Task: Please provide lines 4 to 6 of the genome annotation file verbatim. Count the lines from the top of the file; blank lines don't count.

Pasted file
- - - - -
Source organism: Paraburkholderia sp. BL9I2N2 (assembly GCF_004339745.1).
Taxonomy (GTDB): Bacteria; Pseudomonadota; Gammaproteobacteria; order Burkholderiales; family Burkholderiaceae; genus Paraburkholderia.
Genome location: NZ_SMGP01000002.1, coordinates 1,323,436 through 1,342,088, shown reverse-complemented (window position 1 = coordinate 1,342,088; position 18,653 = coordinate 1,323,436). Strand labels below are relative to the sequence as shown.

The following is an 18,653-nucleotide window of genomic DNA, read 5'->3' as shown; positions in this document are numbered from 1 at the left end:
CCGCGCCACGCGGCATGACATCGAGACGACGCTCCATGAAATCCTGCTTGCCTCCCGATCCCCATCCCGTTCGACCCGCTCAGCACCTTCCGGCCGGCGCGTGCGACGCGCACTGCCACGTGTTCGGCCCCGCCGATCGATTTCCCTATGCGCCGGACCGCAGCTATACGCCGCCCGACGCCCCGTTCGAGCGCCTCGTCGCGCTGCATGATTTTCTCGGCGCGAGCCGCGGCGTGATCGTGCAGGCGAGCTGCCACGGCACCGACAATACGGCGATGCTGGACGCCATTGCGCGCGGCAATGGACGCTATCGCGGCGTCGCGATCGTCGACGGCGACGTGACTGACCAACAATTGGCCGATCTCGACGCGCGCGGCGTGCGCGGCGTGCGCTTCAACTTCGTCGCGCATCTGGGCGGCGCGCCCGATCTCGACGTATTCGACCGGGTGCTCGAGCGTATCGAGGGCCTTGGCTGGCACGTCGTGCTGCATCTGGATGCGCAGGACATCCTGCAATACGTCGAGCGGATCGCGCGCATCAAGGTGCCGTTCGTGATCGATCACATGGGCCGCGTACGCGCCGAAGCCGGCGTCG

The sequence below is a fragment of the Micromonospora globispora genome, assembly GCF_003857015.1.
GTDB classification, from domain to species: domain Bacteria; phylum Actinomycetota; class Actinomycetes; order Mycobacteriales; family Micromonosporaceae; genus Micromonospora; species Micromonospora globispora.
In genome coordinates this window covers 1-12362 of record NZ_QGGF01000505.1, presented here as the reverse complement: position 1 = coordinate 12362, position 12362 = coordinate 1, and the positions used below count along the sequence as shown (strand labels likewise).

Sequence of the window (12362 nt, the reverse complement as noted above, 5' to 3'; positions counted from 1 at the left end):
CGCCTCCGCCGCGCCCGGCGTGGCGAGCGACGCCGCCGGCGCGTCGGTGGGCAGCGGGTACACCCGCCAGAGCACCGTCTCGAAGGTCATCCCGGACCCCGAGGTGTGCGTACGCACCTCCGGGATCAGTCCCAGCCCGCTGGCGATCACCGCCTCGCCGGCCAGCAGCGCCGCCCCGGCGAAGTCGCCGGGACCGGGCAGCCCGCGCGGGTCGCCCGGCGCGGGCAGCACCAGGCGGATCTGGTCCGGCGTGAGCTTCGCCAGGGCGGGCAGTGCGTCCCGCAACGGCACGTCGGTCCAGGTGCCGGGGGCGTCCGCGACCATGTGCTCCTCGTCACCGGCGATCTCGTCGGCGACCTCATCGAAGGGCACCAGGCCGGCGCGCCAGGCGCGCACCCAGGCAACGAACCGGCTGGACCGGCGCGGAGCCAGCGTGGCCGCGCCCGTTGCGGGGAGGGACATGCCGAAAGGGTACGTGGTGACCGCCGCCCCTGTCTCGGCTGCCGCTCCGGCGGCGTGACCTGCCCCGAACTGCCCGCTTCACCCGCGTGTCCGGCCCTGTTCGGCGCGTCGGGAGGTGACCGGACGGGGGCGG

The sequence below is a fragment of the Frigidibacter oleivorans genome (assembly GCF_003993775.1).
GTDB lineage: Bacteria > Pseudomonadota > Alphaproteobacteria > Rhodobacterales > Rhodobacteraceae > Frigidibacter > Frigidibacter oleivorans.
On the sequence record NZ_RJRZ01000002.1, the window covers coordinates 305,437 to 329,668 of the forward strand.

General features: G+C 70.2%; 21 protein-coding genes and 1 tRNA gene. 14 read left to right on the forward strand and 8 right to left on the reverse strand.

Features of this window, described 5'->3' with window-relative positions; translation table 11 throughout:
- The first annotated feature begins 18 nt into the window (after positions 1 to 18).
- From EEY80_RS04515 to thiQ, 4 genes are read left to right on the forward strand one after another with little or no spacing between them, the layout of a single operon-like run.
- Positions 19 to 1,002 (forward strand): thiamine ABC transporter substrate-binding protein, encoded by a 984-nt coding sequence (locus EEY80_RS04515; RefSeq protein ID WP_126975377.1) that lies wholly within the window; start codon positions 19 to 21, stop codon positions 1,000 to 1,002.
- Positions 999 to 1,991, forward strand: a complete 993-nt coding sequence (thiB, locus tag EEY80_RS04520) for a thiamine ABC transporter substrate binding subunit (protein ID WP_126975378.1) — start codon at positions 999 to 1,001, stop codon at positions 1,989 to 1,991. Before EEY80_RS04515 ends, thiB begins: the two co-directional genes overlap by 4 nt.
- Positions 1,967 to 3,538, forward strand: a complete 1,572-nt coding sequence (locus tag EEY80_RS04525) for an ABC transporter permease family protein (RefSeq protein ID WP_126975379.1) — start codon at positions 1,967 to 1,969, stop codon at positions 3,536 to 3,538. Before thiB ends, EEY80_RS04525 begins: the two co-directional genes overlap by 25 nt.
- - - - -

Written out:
The following is an 18,653-nucleotide window of genomic DNA, read 5'->3' as shown; positions in this document are numbered from 1 at the left end:
CCGCGCCACGCGGCATGACATCGAGACGACGCTCCATGAAATCCTGCTTGCCTCCCGATCCCCATCCCGTTCGACCCGCTCAGCACCTTCCGGCCGGCGCGTGCGACGCGCACTGCCACGTGTTCGGCCCCGCCGATCGATTTCCCTATGCGCCGGACCGCAGCTATACGCCGCCCGACGCCCCGTTCGAGCGCCTCGTCGCGCTGCATGATTTTCTCGGCGCGAGCCGCGGCGTGATCGTGCAGGCGAGCTGCCACGGCACCGACAATACGGCGATGCTGGACGCCATTGCGCGCGGCAATGGACGCTATCGCGGCGTCGCGATCGTCGACGGCGACGTGACTGACCAACAATTGGCCGATCTCGACGCGCGCGGCGTGCGCGGCGTGCGCTTCAACTTCGTCGCGCATCTGGGCGGCGCGCCCGATCTCGACGTATTCGACCGGGTGCTCGAGCGTATCGAGGGCCTTGGCTGGCACGTCGTGCTGCATCTGGATGCGCAGGACATCCTGCAATACGTCGAGCGGATCGCGCGCATCAAGGTGCCGTTCGTGATCGATCACATGGGCCGCGTACGCGCCGAAGCCGGCGTCG

The sequence below is a fragment of the Micromonospora globispora genome, assembly GCF_003857015.1.